Opening the show, Representative Jim Ward made a small but potentially consequential mistake when he said the “legislature has violated their constitutional duty to provide for an adequate or sufficient education.”
The Kansas Constitution actually says this in Article 6, Section 6(b): “The legislature shall make suitable provision for finance of the educational interests of the state.”
It’s too bad that the Kansas Constitution doesn’t mandate that the state provide an “adequate or sufficient” education, as that would provide the basis for a lawsuit that would actually — potentially — benefit Kansas schoolchildren.
The performance of Kansas schools that the education establishment touts wilts when examined under a statistical microscope. If we compare Kansas NAEP scores to those of Texas, we have what seems to be four contradictory statements, but each is true.
- When considering all students: Kansas scores higher than Texas.
- Hispanic students only: Kansas is roughly equal to Texas.
- Black students only: Kansas scores below Texas.
- White students only: Kansas scores below Texas in most cases.
(For more on this, see Kansas school test scores, in perspective.)
Furthermore — and this is important considering the significance given to the current school finance lawsuit: At a time when Kansas was spending more on schools due to an order from the Kansas Supreme Court, the state lowered its already low standards for schools.
That is the conclusion of the National Center for Education Statistics, based on the most recent version of Mapping State Proficiency Standards Onto the NAEP Scales. NCES is the primary federal entity for collecting and analyzing data related to education in the U.S. and other nations, and is located within the U.S. Department of Education and the Institute of Education Sciences.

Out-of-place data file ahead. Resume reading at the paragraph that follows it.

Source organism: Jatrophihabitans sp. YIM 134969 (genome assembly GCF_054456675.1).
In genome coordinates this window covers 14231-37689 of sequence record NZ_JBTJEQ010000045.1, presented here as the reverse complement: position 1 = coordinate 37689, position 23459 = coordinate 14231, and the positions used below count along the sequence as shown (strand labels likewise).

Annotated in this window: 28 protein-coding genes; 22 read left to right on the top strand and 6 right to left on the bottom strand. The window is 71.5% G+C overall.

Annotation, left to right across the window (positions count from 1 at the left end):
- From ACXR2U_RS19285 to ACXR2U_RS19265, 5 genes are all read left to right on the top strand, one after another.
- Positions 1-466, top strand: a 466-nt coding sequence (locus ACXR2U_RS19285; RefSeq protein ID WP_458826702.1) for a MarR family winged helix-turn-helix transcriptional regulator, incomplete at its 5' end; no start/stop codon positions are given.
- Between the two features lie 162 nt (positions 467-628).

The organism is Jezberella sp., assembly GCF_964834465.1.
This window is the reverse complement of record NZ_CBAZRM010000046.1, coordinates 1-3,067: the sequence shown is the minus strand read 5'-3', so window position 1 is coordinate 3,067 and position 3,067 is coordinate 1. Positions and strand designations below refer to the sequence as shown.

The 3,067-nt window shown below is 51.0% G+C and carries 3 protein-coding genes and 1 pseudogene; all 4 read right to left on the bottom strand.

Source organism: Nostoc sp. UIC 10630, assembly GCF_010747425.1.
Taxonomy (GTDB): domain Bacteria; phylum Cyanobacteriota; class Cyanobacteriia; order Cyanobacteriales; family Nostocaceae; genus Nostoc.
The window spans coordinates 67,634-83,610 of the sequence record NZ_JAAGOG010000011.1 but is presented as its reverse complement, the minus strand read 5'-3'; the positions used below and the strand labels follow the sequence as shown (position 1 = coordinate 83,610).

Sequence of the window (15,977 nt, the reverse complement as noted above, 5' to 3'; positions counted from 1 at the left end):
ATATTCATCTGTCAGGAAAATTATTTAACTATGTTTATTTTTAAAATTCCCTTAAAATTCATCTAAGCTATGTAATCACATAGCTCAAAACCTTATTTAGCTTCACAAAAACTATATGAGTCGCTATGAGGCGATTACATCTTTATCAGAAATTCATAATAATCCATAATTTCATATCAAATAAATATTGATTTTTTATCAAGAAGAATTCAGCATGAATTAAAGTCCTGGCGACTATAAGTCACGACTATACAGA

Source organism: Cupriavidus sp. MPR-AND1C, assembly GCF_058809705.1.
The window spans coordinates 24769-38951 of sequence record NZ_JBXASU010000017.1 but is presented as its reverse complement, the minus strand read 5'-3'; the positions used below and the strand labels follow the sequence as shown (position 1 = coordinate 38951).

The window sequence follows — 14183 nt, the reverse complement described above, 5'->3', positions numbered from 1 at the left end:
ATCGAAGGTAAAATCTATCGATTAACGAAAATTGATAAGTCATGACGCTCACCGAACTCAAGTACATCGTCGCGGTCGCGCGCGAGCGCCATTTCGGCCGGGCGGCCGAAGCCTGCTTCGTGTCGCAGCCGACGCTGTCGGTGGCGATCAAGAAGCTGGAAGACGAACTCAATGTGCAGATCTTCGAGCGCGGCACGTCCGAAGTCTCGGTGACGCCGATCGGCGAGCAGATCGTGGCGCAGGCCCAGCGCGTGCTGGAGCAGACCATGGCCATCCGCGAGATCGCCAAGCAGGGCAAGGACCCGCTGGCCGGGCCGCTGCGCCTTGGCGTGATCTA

The mapping project establishes a relationship between the tests each state gives to assess its students and the National Assessment of Education Progress, a test that is the same in all states. As explained in Kansas school standards and other states, Kansas standards are relatively low, compared to other states. This video explains.
Sample conclusions of this analysis for Kansas include:
“Although no substantive changes in the reading assessments from 2007 to 2009 were indicated by the state, the NAEP scale equivalent of both its grade 4 and grade 8 standards decreased.”
Also: “Kansas made substantive changes to its reading grade 8 assessment between 2005 and 2009, and the NAEP scale equivalent of its grade 8 standards decreased.”
In other words, NCES judged that Kansas weakened its standards for reading performance.
Mark Tallman of Kansas Association of School Boards also appeared. His focus is primarily on spending, but also makes the same mistakes when citing the performance of Kansas schools.